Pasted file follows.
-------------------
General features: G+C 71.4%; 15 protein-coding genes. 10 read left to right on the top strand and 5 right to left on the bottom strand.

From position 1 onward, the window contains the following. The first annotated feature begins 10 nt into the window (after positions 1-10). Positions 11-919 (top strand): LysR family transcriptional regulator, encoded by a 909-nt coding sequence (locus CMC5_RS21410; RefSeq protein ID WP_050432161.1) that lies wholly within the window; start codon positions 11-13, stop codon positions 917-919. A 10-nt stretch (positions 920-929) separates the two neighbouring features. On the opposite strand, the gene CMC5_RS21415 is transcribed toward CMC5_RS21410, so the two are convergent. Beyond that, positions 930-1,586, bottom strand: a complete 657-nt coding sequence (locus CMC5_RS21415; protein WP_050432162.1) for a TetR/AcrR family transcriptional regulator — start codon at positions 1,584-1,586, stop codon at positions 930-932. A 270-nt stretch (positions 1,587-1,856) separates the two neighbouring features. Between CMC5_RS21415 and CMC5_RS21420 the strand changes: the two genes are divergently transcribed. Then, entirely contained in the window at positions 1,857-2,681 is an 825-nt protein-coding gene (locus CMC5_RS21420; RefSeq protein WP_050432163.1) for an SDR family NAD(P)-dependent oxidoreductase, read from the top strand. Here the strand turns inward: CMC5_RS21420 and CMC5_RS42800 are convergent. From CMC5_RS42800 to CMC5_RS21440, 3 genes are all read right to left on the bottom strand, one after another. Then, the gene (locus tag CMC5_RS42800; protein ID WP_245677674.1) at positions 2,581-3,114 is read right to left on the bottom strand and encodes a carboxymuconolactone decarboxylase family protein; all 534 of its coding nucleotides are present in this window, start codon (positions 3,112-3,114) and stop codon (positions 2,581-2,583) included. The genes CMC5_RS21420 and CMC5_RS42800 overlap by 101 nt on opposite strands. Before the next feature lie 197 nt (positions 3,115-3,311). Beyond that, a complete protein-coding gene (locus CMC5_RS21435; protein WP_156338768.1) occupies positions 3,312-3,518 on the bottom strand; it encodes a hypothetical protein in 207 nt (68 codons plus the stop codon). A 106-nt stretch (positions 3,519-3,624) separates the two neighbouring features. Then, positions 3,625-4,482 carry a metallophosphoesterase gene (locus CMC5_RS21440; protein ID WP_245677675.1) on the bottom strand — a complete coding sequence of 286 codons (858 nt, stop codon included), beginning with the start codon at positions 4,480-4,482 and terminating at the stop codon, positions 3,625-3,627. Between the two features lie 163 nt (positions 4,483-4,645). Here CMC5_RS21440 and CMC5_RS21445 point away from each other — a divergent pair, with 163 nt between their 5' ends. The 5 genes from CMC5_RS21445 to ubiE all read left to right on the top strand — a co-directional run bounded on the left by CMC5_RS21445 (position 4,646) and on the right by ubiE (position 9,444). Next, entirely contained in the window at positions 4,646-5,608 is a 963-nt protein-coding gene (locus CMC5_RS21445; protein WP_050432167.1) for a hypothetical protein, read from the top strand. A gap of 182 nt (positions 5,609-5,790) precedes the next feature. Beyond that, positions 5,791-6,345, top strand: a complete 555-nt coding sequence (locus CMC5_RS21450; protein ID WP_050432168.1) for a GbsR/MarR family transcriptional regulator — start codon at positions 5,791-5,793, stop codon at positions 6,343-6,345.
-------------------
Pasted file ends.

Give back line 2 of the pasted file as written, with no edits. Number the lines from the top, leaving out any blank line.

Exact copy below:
From position 1 onward, the window contains the following. The first annotated feature begins 10 nt into the window (after positions 1-10). Positions 11-919 (top strand): LysR family transcriptional regulator, encoded by a 909-nt coding sequence (locus CMC5_RS21410; RefSeq protein ID WP_050432161.1) that lies wholly within the window; start codon positions 11-13, stop codon positions 917-919. A 10-nt stretch (positions 920-929) separates the two neighbouring features. On the opposite strand, the gene CMC5_RS21415 is transcribed toward CMC5_RS21410, so the two are convergent. Beyond that, positions 930-1,586, bottom strand: a complete 657-nt coding sequence (locus CMC5_RS21415; protein WP_050432162.1) for a TetR/AcrR family transcriptional regulator — start codon at positions 1,584-1,586, stop codon at positions 930-932. A 270-nt stretch (positions 1,587-1,856) separates the two neighbouring features. Between CMC5_RS21415 and CMC5_RS21420 the strand changes: the two genes are divergently transcribed. Then, entirely contained in the window at positions 1,857-2,681 is an 825-nt protein-coding gene (locus CMC5_RS21420; RefSeq protein WP_050432163.1) for an SDR family NAD(P)-dependent oxidoreductase, read from the top strand. Here the strand turns inward: CMC5_RS21420 and CMC5_RS42800 are convergent. From CMC5_RS42800 to CMC5_RS21440, 3 genes are all read right to left on the bottom strand, one after another. Then, the gene (locus tag CMC5_RS42800; protein ID WP_245677674.1) at positions 2,581-3,114 is read right to left on the bottom strand and encodes a carboxymuconolactone decarboxylase family protein; all 534 of its coding nucleotides are present in this window, start codon (positions 3,112-3,114) and stop codon (positions 2,581-2,583) included. The genes CMC5_RS21420 and CMC5_RS42800 overlap by 101 nt on opposite strands. Before the next feature lie 197 nt (positions 3,115-3,311). Beyond that, a complete protein-coding gene (locus CMC5_RS21435; protein WP_156338768.1) occupies positions 3,312-3,518 on the bottom strand; it encodes a hypothetical protein in 207 nt (68 codons plus the stop codon). A 106-nt stretch (positions 3,519-3,624) separates the two neighbouring features. Then, positions 3,625-4,482 carry a metallophosphoesterase gene (locus CMC5_RS21440; protein ID WP_245677675.1) on the bottom strand — a complete coding sequence of 286 codons (858 nt, stop codon included), beginning with the start codon at positions 4,480-4,482 and terminating at the stop codon, positions 3,625-3,627. Between the two features lie 163 nt (positions 4,483-4,645). Here CMC5_RS21440 and CMC5_RS21445 point away from each other — a divergent pair, with 163 nt between their 5' ends. The 5 genes from CMC5_RS21445 to ubiE all read left to right on the top strand — a co-directional run bounded on the left by CMC5_RS21445 (position 4,646) and on the right by ubiE (position 9,444). Next, entirely contained in the window at positions 4,646-5,608 is a 963-nt protein-coding gene (locus CMC5_RS21445; protein WP_050432167.1) for a hypothetical protein, read from the top strand. A gap of 182 nt (positions 5,609-5,790) precedes the next feature. Beyond that, positions 5,791-6,345, top strand: a complete 555-nt coding sequence (locus CMC5_RS21450; protein ID WP_050432168.1) for a GbsR/MarR family transcriptional regulator — start codon at positions 5,791-5,793, stop codon at positions 6,343-6,345.